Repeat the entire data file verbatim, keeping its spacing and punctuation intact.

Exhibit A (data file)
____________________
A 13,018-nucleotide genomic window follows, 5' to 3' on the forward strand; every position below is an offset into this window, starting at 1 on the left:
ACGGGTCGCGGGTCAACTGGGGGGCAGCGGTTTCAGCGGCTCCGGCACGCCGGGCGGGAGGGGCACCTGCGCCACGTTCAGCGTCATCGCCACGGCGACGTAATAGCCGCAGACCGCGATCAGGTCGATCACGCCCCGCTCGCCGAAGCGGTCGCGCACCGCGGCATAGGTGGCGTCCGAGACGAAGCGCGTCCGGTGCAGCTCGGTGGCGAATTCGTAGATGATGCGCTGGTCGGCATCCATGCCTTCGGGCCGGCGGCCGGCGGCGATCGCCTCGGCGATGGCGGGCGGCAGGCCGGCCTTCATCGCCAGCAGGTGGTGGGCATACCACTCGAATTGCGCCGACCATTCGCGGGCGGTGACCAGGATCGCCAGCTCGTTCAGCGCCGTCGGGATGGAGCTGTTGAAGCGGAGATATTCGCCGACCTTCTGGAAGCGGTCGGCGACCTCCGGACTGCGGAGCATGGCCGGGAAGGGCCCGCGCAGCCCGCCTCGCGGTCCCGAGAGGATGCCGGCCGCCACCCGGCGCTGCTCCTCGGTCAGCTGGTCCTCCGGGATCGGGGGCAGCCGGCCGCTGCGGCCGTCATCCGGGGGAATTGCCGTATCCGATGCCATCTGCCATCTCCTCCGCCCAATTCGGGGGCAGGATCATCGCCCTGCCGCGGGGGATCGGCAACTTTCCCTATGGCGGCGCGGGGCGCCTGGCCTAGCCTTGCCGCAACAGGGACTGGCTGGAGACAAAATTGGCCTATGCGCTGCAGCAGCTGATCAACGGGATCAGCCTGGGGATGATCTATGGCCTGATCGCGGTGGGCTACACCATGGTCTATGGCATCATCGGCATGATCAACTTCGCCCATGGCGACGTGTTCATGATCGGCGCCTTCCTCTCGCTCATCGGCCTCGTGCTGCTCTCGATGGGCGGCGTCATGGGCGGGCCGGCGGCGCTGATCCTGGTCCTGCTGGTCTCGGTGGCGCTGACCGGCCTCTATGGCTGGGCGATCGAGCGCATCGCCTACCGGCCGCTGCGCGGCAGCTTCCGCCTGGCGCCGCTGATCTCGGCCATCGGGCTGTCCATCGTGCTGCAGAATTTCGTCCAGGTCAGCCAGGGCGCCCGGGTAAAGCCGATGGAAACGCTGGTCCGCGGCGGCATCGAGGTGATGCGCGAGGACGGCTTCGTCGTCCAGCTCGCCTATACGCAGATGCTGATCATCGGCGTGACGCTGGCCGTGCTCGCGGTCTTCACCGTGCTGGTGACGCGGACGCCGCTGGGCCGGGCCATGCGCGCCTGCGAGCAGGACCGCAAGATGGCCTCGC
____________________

A 13,018-nucleotide genomic window follows, 5' to 3' on the forward strand; every position below is an offset into this window, starting at 1 on the left:
ACGGGTCGCGGGTCAACTGGGGGGCAGCGGTTTCAGCGGCTCCGGCACGCCGGGCGGGAGGGGCACCTGCGCCACGTTCAGCGTCATCGCCACGGCGACGTAATAGCCGCAGACCGCGATCAGGTCGATCACGCCCCGCTCGCCGAAGCGGTCGCGCACCGCGGCATAGGTGGCGTCCGAGACGAAGCGCGTCCGGTGCAGCTCGGTGGCGAATTCGTAGATGATGCGCTGGTCGGCATCCATGCCTTCGGGCCGGCGGCCGGCGGCGATCGCCTCGGCGATGGCGGGCGGCAGGCCGGCCTTCATCGCCAGCAGGTGGTGGGCATACCACTCGAATTGCGCCGACCATTCGCGGGCGGTGACCAGGATCGCCAGCTCGTTCAGCGCCGTCGGGATGGAGCTGTTGAAGCGGAGATATTCGCCGACCTTCTGGAAGCGGTCGGCGACCTCCGGACTGCGGAGCATGGCCGGGAAGGGCCCGCGCAGCCCGCCTCGCGGTCCCGAGAGGATGCCGGCCGCCACCCGGCGCTGCTCCTCGGTCAGCTGGTCCTCCGGGATCGGGGGCAGCCGGCCGCTGCGGCCGTCATCCGGGGGAATTGCCGTATCCGATGCCATCTGCCATCTCCTCCGCCCAATTCGGGGGCAGGATCATCGCCCTGCCGCGGGGGATCGGCAACTTTCCCTATGGCGGCGCGGGGCGCCTGGCCTAGCCTTGCCGCAACAGGGACTGGCTGGAGACAAAATTGGCCTATGCGCTGCAGCAGCTGATCAACGGGATCAGCCTGGGGATGATCTATGGCCTGATCGCGGTGGGCTACACCATGGTCTATGGCATCATCGGCATGATCAACTTCGCCCATGGCGACGTGTTCATGATCGGCGCCTTCCTCTCGCTCATCGGCCTCGTGCTGCTCTCGATGGGCGGCGTCATGGGCGGGCCGGCGGCGCTGATCCTGGTCCTGCTGGTCTCGGTGGCGCTGACCGGCCTCTATGGCTGGGCGATCGAGCGCATCGCCTACCGGCCGCTGCGCGGCAGCTTCCGCCTGGCGCCGCTGATCTCGGCCATCGGGCTGTCCATCGTGCTGCAGAATTTCGTCCAGGTCAGCCAGGGCGCCCGGGTAAAGCCGATGGAAACGCTGGTCCGCGGCGGCATCGAGGTGATGCGCGAGGACGGCTTCGTCGTCCAGCTCGCCTATACGCAGATGCTGATCATCGGCGTGACGCTGGCCGTGCTCGCGGTCTTCACCGTGCTGGTGACGCGGACGCCGCTGGGCCGGGCCATGCGCGCCTGCGAGCAGGACCGCAAGATGGCCTCGC